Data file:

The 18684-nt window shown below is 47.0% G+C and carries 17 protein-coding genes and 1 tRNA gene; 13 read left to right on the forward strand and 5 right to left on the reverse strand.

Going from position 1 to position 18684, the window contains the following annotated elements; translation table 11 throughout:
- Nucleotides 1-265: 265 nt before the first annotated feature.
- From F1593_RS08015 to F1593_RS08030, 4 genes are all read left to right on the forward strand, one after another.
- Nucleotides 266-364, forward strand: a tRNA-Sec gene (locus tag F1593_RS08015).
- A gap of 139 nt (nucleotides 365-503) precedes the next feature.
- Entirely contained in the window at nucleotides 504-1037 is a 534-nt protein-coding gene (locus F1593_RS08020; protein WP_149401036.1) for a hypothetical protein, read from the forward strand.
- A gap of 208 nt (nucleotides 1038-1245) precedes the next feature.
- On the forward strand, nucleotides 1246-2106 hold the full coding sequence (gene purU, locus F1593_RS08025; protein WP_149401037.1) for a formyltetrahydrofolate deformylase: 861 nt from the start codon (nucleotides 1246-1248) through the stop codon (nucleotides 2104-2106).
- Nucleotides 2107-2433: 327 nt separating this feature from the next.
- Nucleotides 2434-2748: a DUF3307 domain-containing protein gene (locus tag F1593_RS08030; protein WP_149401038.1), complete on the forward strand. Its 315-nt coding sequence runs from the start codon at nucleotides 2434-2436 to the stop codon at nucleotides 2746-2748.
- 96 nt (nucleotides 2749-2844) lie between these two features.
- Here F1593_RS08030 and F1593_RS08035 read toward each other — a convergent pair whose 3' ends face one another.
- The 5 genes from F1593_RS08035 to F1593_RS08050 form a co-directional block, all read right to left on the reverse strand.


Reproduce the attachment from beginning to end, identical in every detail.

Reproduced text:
The 18684-nt window shown below is 47.0% G+C and carries 17 protein-coding genes and 1 tRNA gene; 13 read left to right on the forward strand and 5 right to left on the reverse strand.

Going from position 1 to position 18684, the window contains the following annotated elements; translation table 11 throughout:
- Nucleotides 1-265: 265 nt before the first annotated feature.
- From F1593_RS08015 to F1593_RS08030, 4 genes are all read left to right on the forward strand, one after another.
- Nucleotides 266-364, forward strand: a tRNA-Sec gene (locus tag F1593_RS08015).
- A gap of 139 nt (nucleotides 365-503) precedes the next feature.
- Entirely contained in the window at nucleotides 504-1037 is a 534-nt protein-coding gene (locus F1593_RS08020; protein WP_149401036.1) for a hypothetical protein, read from the forward strand.
- A gap of 208 nt (nucleotides 1038-1245) precedes the next feature.
- On the forward strand, nucleotides 1246-2106 hold the full coding sequence (gene purU, locus F1593_RS08025; protein WP_149401037.1) for a formyltetrahydrofolate deformylase: 861 nt from the start codon (nucleotides 1246-1248) through the stop codon (nucleotides 2104-2106).
- Nucleotides 2107-2433: 327 nt separating this feature from the next.
- Nucleotides 2434-2748: a DUF3307 domain-containing protein gene (locus tag F1593_RS08030; protein WP_149401038.1), complete on the forward strand. Its 315-nt coding sequence runs from the start codon at nucleotides 2434-2436 to the stop codon at nucleotides 2746-2748.
- 96 nt (nucleotides 2749-2844) lie between these two features.
- Here F1593_RS08030 and F1593_RS08035 read toward each other — a convergent pair whose 3' ends face one another.
- The 5 genes from F1593_RS08035 to F1593_RS08050 form a co-directional block, all read right to left on the reverse strand.